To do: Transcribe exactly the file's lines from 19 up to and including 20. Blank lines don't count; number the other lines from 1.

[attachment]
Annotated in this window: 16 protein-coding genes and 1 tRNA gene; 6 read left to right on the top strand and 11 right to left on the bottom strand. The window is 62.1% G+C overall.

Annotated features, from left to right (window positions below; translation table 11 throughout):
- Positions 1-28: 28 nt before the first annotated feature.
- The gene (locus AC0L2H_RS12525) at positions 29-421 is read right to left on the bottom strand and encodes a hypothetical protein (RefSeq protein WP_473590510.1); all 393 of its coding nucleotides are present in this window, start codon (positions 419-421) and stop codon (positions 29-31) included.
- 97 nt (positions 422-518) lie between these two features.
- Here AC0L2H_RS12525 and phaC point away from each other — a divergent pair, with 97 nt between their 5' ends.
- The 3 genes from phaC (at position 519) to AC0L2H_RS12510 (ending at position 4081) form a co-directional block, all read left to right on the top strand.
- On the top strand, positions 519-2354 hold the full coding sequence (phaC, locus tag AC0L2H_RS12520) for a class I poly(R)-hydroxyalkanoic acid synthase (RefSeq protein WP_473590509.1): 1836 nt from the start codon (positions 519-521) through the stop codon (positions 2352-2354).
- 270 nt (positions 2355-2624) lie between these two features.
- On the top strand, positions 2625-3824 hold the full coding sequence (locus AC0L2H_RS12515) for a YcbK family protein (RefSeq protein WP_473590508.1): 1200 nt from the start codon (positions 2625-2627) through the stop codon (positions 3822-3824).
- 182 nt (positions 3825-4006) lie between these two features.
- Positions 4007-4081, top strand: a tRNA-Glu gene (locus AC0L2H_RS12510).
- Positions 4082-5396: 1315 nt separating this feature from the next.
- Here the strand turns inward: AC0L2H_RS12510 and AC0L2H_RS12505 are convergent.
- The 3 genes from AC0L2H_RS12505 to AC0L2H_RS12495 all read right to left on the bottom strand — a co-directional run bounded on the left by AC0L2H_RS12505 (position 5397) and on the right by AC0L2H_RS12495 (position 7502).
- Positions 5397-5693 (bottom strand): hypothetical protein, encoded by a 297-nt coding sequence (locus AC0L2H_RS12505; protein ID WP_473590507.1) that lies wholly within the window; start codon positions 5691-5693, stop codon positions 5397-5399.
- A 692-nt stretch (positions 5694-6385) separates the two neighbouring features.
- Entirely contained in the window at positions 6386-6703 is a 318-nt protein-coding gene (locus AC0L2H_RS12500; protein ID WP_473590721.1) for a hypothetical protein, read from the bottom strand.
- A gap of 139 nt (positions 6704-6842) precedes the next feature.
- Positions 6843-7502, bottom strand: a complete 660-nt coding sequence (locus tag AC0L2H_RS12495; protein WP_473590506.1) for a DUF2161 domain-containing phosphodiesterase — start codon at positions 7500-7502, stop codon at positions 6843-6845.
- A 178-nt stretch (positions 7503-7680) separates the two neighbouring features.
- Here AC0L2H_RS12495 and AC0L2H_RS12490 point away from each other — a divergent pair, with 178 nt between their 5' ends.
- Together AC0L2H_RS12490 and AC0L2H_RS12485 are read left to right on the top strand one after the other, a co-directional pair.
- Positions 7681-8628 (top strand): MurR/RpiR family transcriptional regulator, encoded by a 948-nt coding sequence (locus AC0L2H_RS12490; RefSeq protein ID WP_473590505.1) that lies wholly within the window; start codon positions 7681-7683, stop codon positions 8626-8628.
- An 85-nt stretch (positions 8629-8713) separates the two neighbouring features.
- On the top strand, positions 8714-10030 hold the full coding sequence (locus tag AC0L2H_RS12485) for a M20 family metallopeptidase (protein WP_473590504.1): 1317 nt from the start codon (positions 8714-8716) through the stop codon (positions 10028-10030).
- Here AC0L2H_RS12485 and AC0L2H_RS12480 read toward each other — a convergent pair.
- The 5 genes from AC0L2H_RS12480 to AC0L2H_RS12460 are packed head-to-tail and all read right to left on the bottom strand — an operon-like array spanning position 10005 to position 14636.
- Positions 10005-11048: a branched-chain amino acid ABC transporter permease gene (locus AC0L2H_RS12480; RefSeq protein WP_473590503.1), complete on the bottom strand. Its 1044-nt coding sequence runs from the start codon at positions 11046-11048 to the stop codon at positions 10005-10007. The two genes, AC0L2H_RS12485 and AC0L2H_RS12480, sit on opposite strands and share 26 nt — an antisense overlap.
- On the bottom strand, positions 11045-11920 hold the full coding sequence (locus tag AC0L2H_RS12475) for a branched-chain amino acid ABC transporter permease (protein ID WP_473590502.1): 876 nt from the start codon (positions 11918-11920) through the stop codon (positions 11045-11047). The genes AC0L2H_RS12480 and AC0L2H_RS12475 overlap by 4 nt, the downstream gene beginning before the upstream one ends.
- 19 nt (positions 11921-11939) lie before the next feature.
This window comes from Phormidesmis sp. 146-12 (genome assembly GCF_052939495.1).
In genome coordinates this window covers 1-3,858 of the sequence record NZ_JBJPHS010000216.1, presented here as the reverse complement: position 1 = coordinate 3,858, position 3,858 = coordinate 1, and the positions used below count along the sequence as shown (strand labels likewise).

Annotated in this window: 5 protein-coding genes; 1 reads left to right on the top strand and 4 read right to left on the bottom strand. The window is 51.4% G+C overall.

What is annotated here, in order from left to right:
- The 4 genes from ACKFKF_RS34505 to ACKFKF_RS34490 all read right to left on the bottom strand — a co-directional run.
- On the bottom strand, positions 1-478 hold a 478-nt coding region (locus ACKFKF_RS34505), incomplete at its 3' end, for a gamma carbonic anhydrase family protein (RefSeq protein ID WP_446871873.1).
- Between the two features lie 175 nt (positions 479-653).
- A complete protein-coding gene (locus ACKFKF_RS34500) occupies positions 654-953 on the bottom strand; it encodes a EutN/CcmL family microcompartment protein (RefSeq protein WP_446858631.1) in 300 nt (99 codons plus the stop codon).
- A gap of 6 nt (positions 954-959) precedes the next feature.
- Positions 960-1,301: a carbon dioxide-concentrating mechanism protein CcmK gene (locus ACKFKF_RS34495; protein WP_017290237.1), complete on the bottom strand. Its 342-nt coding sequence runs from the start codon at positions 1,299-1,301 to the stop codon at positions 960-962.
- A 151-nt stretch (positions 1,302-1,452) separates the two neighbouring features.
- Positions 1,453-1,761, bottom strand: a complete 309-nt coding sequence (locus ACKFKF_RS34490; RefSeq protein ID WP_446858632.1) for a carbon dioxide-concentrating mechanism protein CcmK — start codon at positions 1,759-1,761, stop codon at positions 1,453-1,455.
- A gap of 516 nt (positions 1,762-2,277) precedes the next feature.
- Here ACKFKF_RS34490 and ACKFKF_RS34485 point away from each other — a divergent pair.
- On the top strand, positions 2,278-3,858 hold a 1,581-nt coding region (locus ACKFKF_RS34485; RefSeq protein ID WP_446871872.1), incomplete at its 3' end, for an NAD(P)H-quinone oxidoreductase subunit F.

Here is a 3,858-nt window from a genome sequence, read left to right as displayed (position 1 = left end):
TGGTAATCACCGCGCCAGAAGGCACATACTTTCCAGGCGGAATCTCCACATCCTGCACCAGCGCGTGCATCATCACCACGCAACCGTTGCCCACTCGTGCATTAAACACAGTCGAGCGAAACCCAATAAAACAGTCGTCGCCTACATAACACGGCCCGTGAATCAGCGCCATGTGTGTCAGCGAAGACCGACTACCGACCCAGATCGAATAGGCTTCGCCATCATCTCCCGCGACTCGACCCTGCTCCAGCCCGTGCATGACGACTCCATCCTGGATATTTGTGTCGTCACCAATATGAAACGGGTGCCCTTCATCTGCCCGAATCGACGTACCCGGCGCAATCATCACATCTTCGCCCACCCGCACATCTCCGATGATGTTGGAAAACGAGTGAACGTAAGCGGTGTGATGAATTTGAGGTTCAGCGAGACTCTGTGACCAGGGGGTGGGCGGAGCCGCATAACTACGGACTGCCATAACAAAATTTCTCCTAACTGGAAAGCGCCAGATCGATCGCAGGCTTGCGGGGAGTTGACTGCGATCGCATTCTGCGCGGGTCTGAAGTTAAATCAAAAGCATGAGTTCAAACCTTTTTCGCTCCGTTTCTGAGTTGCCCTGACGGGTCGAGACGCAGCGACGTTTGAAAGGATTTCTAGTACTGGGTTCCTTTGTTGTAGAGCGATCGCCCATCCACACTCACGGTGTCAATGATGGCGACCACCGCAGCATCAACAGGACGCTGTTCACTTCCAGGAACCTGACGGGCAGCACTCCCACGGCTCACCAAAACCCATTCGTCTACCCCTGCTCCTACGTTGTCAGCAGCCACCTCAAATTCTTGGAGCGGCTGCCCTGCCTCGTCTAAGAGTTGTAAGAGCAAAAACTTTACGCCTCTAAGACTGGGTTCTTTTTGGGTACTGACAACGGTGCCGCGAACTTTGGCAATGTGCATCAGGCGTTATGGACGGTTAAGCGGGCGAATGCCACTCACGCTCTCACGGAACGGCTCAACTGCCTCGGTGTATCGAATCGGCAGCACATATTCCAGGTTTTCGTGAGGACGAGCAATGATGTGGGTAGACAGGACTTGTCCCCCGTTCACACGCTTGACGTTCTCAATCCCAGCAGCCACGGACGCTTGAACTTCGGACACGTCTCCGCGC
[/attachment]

- A gap of 139 nt (positions 6704-6842) precedes the next feature.
- Positions 6843-7502, bottom strand: a complete 660-nt coding sequence (locus tag AC0L2H_RS12495; protein WP_473590506.1) for a DUF2161 domain-containing phosphodiesterase — start codon at positions 7500-7502, stop codon at positions 6843-6845.